I mentioned Rep. Steve King's efforts to bring some transparency to Congress the other day.
After I spoke with him, his staff sent me a letter he penned to Rep. David Dreier in anticipation of possible reforms being considered in the House. Here are some excerpts, so you can get a better idea of what an insider thinks the Congress needs:
I support real-time (within five days or less) reporting of all privately funded travel and contributions, including PAC and campaign donations. This reporting should be done electronically so that any member of the public can access it using the internet. The information should be searchable and sortable for full transparency so that the data can be evaluated quickly and objectively. Sunshine and accountability puts the power back in the hands of the American people at the polls.
On getting legislation online:
In this age of instantaneous global communications, our institution is not up to speed. Amendments, conference reports and bills brought to a vote on the House floor are often not yet available online. I know we can do a better job of uploading searchable documents immediately so that Members have the text before they are required to vote. This is common sense. One of my first votes in Congress was a 3,600 page omnibus bill that spent billions of taxpayer dollars, yet was unavailable online or on paper. I would like to see our Conference take the lead in bringing our work into the electronic age.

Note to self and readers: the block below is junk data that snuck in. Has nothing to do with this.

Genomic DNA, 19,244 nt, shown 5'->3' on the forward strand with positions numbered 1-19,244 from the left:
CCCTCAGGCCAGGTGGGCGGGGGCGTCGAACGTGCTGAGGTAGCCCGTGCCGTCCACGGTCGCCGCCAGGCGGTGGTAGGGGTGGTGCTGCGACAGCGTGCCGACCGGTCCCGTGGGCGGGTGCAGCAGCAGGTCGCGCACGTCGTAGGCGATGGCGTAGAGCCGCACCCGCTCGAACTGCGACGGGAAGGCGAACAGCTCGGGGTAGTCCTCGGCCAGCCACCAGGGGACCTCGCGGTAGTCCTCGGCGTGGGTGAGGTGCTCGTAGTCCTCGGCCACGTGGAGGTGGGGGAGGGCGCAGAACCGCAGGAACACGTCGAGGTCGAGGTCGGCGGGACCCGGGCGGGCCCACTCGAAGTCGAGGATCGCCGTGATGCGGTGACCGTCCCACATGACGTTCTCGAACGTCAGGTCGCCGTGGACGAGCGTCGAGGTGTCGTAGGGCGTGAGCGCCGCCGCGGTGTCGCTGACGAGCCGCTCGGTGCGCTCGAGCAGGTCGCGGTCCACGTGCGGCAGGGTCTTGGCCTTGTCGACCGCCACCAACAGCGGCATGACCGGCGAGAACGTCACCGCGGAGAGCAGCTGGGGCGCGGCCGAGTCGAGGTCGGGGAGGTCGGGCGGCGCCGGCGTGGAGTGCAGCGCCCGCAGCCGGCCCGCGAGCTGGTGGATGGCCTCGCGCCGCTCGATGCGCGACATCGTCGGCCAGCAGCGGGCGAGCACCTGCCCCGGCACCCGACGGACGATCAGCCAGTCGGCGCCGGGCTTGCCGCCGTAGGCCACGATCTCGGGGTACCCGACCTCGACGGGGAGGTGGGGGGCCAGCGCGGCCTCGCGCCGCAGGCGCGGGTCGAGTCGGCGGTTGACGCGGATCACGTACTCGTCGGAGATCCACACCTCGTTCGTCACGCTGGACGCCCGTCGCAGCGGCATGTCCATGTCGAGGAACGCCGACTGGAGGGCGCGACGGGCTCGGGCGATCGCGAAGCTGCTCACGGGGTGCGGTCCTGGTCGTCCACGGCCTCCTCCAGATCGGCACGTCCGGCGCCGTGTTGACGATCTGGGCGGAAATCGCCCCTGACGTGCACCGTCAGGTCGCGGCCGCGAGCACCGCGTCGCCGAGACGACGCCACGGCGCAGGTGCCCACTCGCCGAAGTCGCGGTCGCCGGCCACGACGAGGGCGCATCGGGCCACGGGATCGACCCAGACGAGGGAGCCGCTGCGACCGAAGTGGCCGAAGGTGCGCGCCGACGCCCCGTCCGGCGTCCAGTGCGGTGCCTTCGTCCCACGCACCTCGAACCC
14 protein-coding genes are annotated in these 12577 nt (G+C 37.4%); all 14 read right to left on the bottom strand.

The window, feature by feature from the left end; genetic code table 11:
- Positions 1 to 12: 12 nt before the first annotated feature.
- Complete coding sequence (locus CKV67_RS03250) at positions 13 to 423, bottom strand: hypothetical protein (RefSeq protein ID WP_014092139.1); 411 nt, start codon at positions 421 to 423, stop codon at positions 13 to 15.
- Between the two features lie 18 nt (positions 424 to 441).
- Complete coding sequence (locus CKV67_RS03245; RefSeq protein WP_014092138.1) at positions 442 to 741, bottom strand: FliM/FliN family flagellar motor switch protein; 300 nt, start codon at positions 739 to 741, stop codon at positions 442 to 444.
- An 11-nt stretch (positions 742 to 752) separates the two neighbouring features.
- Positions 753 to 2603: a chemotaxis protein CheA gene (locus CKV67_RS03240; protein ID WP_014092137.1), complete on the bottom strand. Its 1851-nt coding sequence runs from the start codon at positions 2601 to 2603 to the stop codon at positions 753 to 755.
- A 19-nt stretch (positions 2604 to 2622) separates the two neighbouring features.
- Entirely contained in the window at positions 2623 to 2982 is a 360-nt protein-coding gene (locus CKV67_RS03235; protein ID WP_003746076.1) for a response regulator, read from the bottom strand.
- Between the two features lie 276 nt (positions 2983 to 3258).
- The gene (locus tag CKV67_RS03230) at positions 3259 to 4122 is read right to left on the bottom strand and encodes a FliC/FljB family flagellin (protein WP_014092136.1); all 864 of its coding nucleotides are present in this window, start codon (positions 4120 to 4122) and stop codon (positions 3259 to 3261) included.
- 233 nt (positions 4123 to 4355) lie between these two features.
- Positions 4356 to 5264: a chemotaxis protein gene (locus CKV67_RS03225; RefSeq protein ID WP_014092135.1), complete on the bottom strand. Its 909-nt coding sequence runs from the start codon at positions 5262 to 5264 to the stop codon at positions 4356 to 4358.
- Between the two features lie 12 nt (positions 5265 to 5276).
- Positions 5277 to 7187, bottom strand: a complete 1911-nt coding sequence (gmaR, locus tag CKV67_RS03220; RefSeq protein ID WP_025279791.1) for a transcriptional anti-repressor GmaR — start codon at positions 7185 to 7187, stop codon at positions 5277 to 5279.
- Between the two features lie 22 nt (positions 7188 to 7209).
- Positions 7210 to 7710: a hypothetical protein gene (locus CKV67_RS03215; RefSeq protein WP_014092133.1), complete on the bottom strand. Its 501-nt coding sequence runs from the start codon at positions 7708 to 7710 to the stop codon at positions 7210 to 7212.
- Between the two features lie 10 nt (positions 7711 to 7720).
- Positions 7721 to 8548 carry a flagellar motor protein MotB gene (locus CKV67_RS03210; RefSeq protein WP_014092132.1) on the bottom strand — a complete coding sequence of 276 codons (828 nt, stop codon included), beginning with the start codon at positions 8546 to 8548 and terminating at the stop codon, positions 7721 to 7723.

This is one of Mark Tapscott's pet issues, so I'll be staying in touch with him about it, and his blog is a great place to check in on if you're into these issues also.
Back to King, on earmarks:
Earmarks have their place but they are abused by those who have the most power. The current rhetoric in opposition to earmarks can be solved with a single annual bill before Congress. Saving the best for last, I am calling for a rescissions bill, brought to the House floor under an open rule every year at the end of the appropriations process. Every line item would then be up for reconsideration. No member could make excuses because the process would provide a record of their actions. Unnecessary and ridiculous items would be struck by majority vote of the full Congress.
The more talk about this kind of stuff, the better. There is hope. I mean, Trent Lott and Dianne Feinstein introduced earmark reform together yesterday.
And, Human Events runs a headline I never thought I'd see: Competing Earmark Reform Plans Emerge in Senate.